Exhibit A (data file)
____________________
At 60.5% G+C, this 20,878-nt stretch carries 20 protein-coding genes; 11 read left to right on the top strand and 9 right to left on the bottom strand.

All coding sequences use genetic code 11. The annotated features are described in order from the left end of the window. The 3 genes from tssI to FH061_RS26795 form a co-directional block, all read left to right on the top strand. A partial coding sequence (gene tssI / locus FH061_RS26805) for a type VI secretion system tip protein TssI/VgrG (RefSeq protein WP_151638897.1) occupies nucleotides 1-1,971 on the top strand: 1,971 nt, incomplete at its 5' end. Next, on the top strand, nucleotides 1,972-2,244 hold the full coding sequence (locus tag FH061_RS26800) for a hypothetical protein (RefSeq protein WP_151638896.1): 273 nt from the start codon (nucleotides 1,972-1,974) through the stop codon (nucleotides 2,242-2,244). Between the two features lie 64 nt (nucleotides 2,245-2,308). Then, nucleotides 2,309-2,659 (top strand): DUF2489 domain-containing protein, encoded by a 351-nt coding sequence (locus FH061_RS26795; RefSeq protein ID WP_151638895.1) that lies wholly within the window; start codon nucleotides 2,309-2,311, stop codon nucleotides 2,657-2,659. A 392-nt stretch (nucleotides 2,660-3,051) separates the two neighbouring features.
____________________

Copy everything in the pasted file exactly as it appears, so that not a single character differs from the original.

At 60.5% G+C, this 20,878-nt stretch carries 20 protein-coding genes; 11 read left to right on the top strand and 9 right to left on the bottom strand.

All coding sequences use genetic code 11. The annotated features are described in order from the left end of the window. The 3 genes from tssI to FH061_RS26795 form a co-directional block, all read left to right on the top strand. A partial coding sequence (gene tssI / locus FH061_RS26805) for a type VI secretion system tip protein TssI/VgrG (RefSeq protein WP_151638897.1) occupies nucleotides 1-1,971 on the top strand: 1,971 nt, incomplete at its 5' end. Next, on the top strand, nucleotides 1,972-2,244 hold the full coding sequence (locus tag FH061_RS26800) for a hypothetical protein (RefSeq protein WP_151638896.1): 273 nt from the start codon (nucleotides 1,972-1,974) through the stop codon (nucleotides 2,242-2,244). Between the two features lie 64 nt (nucleotides 2,245-2,308). Then, nucleotides 2,309-2,659 (top strand): DUF2489 domain-containing protein, encoded by a 351-nt coding sequence (locus FH061_RS26795; RefSeq protein ID WP_151638895.1) that lies wholly within the window; start codon nucleotides 2,309-2,311, stop codon nucleotides 2,657-2,659. A 392-nt stretch (nucleotides 2,660-3,051) separates the two neighbouring features.